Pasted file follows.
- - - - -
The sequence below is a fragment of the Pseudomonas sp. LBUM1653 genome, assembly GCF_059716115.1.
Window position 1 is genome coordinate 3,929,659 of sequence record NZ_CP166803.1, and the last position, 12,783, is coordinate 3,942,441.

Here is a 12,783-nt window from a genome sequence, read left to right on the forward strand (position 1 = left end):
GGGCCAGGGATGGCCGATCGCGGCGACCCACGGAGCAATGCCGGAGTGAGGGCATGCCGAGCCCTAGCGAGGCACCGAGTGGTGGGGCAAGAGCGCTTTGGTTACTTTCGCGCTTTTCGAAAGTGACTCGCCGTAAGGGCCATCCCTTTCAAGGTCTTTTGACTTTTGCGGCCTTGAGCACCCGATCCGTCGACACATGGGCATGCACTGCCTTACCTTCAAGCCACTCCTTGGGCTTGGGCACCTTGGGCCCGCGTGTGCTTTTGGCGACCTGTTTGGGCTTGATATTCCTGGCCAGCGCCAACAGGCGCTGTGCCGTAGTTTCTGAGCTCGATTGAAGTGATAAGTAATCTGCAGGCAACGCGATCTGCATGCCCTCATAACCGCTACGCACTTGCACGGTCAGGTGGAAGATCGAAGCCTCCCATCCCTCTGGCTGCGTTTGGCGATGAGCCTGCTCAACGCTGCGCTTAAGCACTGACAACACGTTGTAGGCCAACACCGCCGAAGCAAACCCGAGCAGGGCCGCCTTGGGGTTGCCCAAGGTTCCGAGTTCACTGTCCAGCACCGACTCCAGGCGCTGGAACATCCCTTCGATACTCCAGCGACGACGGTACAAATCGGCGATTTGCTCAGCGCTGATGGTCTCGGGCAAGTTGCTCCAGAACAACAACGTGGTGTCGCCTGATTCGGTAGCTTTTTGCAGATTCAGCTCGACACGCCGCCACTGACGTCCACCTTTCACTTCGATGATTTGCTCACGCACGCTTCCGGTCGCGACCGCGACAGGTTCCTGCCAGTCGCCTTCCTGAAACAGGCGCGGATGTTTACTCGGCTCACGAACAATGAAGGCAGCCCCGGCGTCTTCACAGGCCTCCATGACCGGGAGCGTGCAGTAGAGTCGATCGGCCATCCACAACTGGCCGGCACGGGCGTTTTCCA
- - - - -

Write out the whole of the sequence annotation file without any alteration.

The sequence below is a fragment of the Pseudomonas sp. LBUM1653 genome, assembly GCF_059716115.1.
Window position 1 is genome coordinate 3,929,659 of sequence record NZ_CP166803.1, and the last position, 12,783, is coordinate 3,942,441.

Here is a 12,783-nt window from a genome sequence, read left to right on the forward strand (position 1 = left end):
GGGCCAGGGATGGCCGATCGCGGCGACCCACGGAGCAATGCCGGAGTGAGGGCATGCCGAGCCCTAGCGAGGCACCGAGTGGTGGGGCAAGAGCGCTTTGGTTACTTTCGCGCTTTTCGAAAGTGACTCGCCGTAAGGGCCATCCCTTTCAAGGTCTTTTGACTTTTGCGGCCTTGAGCACCCGATCCGTCGACACATGGGCATGCACTGCCTTACCTTCAAGCCACTCCTTGGGCTTGGGCACCTTGGGCCCGCGTGTGCTTTTGGCGACCTGTTTGGGCTTGATATTCCTGGCCAGCGCCAACAGGCGCTGTGCCGTAGTTTCTGAGCTCGATTGAAGTGATAAGTAATCTGCAGGCAACGCGATCTGCATGCCCTCATAACCGCTACGCACTTGCACGGTCAGGTGGAAGATCGAAGCCTCCCATCCCTCTGGCTGCGTTTGGCGATGAGCCTGCTCAACGCTGCGCTTAAGCACTGACAACACGTTGTAGGCCAACACCGCCGAAGCAAACCCGAGCAGGGCCGCCTTGGGGTTGCCCAAGGTTCCGAGTTCACTGTCCAGCACCGACTCCAGGCGCTGGAACATCCCTTCGATACTCCAGCGACGACGGTACAAATCGGCGATTTGCTCAGCGCTGATGGTCTCGGGCAAGTTGCTCCAGAACAACAACGTGGTGTCGCCTGATTCGGTAGCTTTTTGCAGATTCAGCTCGACACGCCGCCACTGACGTCCACCTTTCACTTCGATGATTTGCTCACGCACGCTTCCGGTCGCGACCGCGACAGGTTCCTGCCAGTCGCCTTCCTGAAACAGGCGCGGATGTTTACTCGGCTCACGAACAATGAAGGCAGCCCCGGCGTCTTCACAGGCCTCCATGACCGGGAGCGTGCAGTAGAGTCGATCGGCCATCCACAACTGGCCGGCACGGGCGTTTTCCA